View Full Version : IO 360 Camshaft wear

Islander Jock
10th May 2008, 05:59
Have had a couple of Lycoming IO360 camshafts that have had excessive wear on the lobes which was not detected until strip down for o'haul of the engine. By excessive I mean even I as an untrained person could look at it and say "WTF"? :eek: The symptom was a decrease of power but with the usual checks of compression and prop condition, the engineers were unable to pinpoint the problem. After the first overhaul with a new cam fitted the engine went like a dream but the new camshaft supplied by Lycoming has shown the same problem when stripped down due to a prop strke. This is after only about 1000 hrs.
Is this a common problem with camshafts on the IO360? More importantly, what is Lycoming's position on these with regard to warranty?

11th May 2008, 02:18
Unfortunately, what you are describing is 'normal' for Lycomings. There has been a great deal of discussion over the years about Lycoming pre-mature camlobe and follower wear. There are a couple of STC's out to try and increase the oil supply to the affected areas. These apparently work. I have lost count of how many engines we have had stripped, either for inspection or overhaul, where the camshaft was shot, and well before the specified overhaul time.

Oh, and Lycoming blame everybody else and it is not their fault. i.e. no oil in the engine, wrong oil in engine, revving to max chat from cold, etc


11th May 2008, 02:58
True story; it's the nature of the construction with the cam on top.

That said, a preoiler will do wonders to help reduce that wear.

11th May 2008, 05:00
Hardened roller rockers aren't exactly new technology but why don't they fly ?

Islander Jock
11th May 2008, 10:06
When you say preoiler. How is that achieved? Is it an ad on to the engine or a matter of hand turning the prop to get some oil over the cams before start?

Just to clarify my opening post. The wear was noticed at about 100hrs not 1000hrs :eek::eek::eek::eek::eek:

11th May 2008, 16:55
Not too much experience or time with the IO360. The other person that responded when he said something about the location of the cam being on the top of the engine is the problem-a design flaw. Being on the top of the engine it does not get oiled.
The fix I used is the Ney Nozzle. Do a google search.
What he does is to drill into oil galleys in the case and installs nozzels that spray oil on the cam.
Preoiler is another good idea.
I believe with both install you should get long life from the 360!

Wes Afra

12th May 2008, 12:57
Islander Jock,
Just seen your latest post. 100 hrs is justifiable for warranty, providing that 100 hrs hasn't taken 5 years to clock up. I have seen camshafts that have failed inspection after 700 hrs, but not 100 hrs. If your engine was reassembled by an approved organisation (i.e. Part 145) who purchased the items either direct or through the local Lycoming agent, then I feel you have straightforward grounds for a warranty claim, including the labour. If it was done another way, you may have difficulty.
As westafricaops says, the Ney Nozzle modification, which is one of the STC's I was refering to earlier, works.


Islander Jock
21st May 2008, 16:17
Very appriate name for this thread. :ok:
Thanks for that advice, I'll look into that Ney Nozzle mod you refer to.

The engine was certainly overhauled and assembled by an approved organisation and we are chasing up the warranty for the cam through the supplier.

27th May 2008, 00:12
The suface of the cam followers in contact with the cam shaft are 'case hardened'. As the engine gets older this hard casing breaks up and the followers become badly 'pitted' the casing that is left around each pit mark thus leaves sharp hard edges to the pits (a bit like a pot hole in the road). These pittings then serve only to distroy the cam lobe by shaving the metal off them. Once it has started there is no way to stop it. Prevention is the only way to keep your engine in good condition. A 'collapsed' hydraulic tappit should be investigated and rectified immediately, there should be no tappit noise, since the hammer action of the cam against the follower can chip the case hardening off the follower. The cam rotates at half engine speed, so any 'tapping' at that speed may indicate a collapsed tappit. Making sure you have the correct grade of oil for the operating temperature and allowing your engine to warm up before any 'speed' demands are put upon it, is very important. Thick oil in winter is a killer! once the engine has been run in, an oil additive has proved to be helpful (we used STP or Wynns), this these products leave a coating of lubricant on the mating surfaces of the follower and the cam lobe so that (especially when left for a while) the components do not start up in an unlubricated 'dry' state.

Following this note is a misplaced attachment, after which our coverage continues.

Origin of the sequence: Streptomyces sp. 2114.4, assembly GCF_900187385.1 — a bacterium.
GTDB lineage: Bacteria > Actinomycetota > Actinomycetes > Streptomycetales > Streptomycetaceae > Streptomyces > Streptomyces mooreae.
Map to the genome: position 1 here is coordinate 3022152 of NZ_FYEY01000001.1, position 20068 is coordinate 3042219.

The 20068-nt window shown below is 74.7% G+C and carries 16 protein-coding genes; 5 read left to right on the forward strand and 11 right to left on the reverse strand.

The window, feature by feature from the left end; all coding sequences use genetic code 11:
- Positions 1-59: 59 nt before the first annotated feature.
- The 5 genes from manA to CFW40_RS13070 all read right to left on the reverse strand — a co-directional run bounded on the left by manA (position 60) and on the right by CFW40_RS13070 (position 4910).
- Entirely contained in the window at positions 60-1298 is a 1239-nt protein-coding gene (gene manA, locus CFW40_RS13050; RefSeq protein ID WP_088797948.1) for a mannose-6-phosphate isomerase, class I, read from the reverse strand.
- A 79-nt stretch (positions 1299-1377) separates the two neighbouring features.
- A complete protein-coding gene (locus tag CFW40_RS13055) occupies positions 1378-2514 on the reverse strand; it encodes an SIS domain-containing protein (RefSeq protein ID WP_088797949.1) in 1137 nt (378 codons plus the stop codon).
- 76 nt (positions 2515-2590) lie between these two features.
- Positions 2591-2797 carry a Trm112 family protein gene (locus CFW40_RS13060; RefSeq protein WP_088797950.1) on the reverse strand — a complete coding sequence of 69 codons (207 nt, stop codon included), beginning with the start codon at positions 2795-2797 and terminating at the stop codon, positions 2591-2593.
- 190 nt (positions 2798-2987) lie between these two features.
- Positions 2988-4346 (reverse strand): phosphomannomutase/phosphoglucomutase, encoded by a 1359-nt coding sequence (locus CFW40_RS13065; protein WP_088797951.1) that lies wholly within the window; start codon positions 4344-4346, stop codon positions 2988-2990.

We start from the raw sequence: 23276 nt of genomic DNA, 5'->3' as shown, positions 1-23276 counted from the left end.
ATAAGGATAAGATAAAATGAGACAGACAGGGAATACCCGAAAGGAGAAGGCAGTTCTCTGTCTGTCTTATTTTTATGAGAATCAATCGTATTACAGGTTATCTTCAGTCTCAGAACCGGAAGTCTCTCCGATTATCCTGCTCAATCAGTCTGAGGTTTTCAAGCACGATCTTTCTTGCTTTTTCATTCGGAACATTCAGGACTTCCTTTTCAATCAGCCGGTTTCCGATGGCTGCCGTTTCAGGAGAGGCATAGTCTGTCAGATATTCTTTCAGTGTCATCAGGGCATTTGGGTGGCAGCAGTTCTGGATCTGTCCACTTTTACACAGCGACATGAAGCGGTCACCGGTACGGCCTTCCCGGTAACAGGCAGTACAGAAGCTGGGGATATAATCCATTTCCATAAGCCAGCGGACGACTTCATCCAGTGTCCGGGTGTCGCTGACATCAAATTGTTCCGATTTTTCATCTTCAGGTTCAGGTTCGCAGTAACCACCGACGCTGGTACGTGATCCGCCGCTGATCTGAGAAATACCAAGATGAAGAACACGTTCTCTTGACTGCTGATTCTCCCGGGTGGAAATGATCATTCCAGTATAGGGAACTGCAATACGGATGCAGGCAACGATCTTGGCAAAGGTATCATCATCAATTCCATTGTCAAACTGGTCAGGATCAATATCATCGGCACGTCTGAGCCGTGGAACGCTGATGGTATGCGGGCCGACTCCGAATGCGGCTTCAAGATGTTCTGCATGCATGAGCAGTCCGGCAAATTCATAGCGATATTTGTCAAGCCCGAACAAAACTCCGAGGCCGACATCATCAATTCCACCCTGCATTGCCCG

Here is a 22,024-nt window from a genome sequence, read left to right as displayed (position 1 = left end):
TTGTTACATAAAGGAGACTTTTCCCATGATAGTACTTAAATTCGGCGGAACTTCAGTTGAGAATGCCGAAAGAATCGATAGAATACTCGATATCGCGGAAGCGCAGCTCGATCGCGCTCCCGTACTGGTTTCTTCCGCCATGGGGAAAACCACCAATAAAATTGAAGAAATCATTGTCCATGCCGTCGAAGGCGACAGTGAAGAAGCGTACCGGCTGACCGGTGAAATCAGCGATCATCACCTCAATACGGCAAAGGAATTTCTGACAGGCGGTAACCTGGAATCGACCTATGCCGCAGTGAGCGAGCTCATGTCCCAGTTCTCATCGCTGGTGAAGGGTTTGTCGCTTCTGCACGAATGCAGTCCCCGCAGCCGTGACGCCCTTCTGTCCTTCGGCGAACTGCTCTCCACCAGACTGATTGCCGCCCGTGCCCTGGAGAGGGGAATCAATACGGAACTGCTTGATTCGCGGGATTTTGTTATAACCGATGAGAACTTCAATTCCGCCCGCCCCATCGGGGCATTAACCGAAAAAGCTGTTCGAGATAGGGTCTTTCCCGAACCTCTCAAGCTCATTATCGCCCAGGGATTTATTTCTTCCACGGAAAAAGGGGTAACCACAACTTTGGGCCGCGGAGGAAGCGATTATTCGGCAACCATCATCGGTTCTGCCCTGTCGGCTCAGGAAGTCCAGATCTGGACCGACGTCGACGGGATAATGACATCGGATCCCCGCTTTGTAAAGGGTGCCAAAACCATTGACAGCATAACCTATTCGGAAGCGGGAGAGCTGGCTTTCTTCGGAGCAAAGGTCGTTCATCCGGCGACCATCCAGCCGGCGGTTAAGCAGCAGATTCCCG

Rgs. Bob.

Chief Erwin
30th May 2008, 08:53
lyc have an additive that they add to the oil to help prevent (well delay wear) it also help with the sticking valve problems.
i cant remember the number but will find it out for you.

A and C
30th May 2008, 10:22
If you use Aeroshell multigrade or the Aeroshell plus oils these already have the "lycoming addative" included.

13th Aug 2011, 12:52
How did you turn out on your warranty? I am in a similar situation, my engine was torn down at 550 hrs due to metal contamination from the cam. Had a prop strike 17 mo later, 60 hrs on the engine, & the cam looks horrible. So far, according to my A&P the warranty is being denied, as it is over a yr. Any helpful hints and / or prevention tips from your perspective would be great. Thanks,

13th Aug 2011, 13:04
Thankfully, Lycomings now come with roller lifters. One thing to consider with the Ney STC is that you are stuck with that case, I don't think Lycoming would look kindly upon any core value during an exchange situation.

Consider these two mitigations. ASL Camguard oil additive and this mod.

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